November 17, 2019

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Subsidiaries Domestic Or Foreign?

Yesterday's post parsed the definition of "subsidiary" in Corporations Code Section 189.  Because a subsidiary must be a corporation as defined in Section 162, a subsidiary cannot be a foreign corporation, as defined in Section 171.  The legislature seemed to recognize this fact in some provisions of the General Corporation Law.

Section 1602, for example, provides that a director has the absolute right to inspect and copy all books, records and documents of every kind and to inspect the physical properties of the corporation of which such person is a director and also of its subsidiary corporations, domestic or foreign.  This explicit reference contrasts with other provisions of the GCL that refer only to "subsidiaries" (e.g., Corp. Code §§ 114, 408, 501, & 703).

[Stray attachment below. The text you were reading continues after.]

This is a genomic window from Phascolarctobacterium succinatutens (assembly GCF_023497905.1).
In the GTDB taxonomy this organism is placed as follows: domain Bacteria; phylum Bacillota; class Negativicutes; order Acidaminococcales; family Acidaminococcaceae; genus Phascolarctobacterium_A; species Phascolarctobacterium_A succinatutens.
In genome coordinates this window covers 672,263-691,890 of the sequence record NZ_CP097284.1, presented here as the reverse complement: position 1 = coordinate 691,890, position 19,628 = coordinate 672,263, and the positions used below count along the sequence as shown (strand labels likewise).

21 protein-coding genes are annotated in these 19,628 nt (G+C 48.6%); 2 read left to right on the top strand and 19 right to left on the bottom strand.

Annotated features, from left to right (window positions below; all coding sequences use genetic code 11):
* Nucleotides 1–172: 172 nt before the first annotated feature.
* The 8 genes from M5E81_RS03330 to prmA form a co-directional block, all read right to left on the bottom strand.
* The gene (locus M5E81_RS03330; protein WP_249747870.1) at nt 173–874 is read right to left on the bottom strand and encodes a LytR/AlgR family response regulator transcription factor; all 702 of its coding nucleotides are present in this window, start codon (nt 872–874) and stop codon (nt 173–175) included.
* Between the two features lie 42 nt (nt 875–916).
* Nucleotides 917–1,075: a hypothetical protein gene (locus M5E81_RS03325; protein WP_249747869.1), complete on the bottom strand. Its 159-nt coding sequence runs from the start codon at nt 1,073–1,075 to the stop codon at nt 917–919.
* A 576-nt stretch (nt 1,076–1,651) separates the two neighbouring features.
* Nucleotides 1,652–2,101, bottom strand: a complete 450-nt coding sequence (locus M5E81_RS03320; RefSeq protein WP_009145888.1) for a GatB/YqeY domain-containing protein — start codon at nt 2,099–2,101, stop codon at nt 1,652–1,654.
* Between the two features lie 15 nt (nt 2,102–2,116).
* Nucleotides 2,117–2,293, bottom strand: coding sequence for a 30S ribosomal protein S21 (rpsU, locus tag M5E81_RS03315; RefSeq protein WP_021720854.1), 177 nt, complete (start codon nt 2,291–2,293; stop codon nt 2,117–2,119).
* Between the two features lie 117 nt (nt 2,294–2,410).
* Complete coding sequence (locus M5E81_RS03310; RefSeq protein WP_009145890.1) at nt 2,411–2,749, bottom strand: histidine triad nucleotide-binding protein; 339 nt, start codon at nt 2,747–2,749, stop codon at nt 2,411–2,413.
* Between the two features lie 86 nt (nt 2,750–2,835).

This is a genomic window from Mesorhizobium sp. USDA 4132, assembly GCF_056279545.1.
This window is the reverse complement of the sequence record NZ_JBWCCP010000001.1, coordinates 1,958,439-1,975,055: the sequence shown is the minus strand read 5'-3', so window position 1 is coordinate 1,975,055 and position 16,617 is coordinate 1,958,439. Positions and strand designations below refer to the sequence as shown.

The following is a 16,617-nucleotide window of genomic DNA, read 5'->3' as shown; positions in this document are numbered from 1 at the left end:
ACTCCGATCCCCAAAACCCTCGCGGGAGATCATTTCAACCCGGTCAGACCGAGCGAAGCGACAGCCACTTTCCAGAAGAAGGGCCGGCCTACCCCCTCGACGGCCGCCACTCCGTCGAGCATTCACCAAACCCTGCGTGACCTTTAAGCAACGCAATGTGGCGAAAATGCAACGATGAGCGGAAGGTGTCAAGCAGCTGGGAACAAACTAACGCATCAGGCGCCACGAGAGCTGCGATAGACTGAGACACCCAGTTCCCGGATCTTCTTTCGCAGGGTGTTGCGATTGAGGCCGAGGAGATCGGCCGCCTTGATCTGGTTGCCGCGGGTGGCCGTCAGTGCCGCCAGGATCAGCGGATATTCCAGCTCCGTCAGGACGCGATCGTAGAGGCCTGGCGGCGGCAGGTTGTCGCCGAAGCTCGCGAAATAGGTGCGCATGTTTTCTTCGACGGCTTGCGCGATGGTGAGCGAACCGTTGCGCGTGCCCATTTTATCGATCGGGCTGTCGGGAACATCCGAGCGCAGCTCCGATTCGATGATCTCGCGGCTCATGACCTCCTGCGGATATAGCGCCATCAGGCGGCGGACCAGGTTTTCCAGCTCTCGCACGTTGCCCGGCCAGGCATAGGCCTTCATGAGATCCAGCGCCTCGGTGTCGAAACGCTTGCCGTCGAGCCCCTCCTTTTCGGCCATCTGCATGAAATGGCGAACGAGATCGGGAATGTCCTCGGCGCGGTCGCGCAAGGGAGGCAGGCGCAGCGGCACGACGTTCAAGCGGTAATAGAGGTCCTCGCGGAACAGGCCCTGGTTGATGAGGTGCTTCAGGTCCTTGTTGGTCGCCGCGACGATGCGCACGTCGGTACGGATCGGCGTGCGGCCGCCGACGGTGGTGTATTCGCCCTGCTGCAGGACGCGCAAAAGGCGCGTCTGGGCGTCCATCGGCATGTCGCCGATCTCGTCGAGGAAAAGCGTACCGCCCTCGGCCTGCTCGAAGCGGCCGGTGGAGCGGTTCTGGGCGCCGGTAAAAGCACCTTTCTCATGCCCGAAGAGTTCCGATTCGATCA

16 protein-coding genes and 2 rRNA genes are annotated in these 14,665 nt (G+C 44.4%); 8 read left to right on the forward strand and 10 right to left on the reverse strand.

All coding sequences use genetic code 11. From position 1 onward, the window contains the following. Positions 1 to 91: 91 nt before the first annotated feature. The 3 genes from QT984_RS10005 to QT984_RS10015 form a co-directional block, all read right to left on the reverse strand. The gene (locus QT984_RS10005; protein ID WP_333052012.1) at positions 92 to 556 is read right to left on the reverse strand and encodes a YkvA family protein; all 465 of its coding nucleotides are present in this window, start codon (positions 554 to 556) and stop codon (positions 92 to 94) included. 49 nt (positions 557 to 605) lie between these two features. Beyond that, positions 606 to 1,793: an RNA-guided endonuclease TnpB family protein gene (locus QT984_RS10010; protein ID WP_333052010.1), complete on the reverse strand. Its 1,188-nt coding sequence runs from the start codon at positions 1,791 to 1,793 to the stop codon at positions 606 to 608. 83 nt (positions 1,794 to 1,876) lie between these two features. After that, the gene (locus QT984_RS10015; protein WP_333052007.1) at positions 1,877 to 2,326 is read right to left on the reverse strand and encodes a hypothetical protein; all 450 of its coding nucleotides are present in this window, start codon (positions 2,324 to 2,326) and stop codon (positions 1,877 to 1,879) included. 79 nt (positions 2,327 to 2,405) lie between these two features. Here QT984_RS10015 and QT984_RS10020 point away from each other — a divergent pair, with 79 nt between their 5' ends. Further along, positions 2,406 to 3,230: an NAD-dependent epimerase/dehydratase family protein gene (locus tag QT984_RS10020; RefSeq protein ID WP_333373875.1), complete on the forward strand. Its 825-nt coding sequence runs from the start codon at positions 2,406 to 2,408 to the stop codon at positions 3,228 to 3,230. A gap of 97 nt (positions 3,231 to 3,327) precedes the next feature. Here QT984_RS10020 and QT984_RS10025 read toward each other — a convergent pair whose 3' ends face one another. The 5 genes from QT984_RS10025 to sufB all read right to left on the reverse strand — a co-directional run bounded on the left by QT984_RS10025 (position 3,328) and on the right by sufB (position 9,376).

Strictly interpreting Section 189 undoubtedly leads to absurd results.  For example, did the legislature really intend to exclude foreign subsidiaries from a corporation's consolidated financial statements in Section 114?

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About this Author

Keith Paul Bishop, Corporate Transactions Lawyer, finance securities attorney, Allen Matkins Law Firm
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Keith Paul Bishop is a partner in Allen Matkins' Corporate and Securities practice group, and works out of the Orange County office. He represents clients in a wide range of corporate transactions, including public and private securities offerings of debt and equity, mergers and acquisitions, proxy contests and tender offers, corporate governance matters and federal and state securities laws (including the Sarbanes-Oxley Act of 2002 and the Dodd-Frank Act), investment adviser, financial services regulation, and California administrative law. He regularly advises clients...

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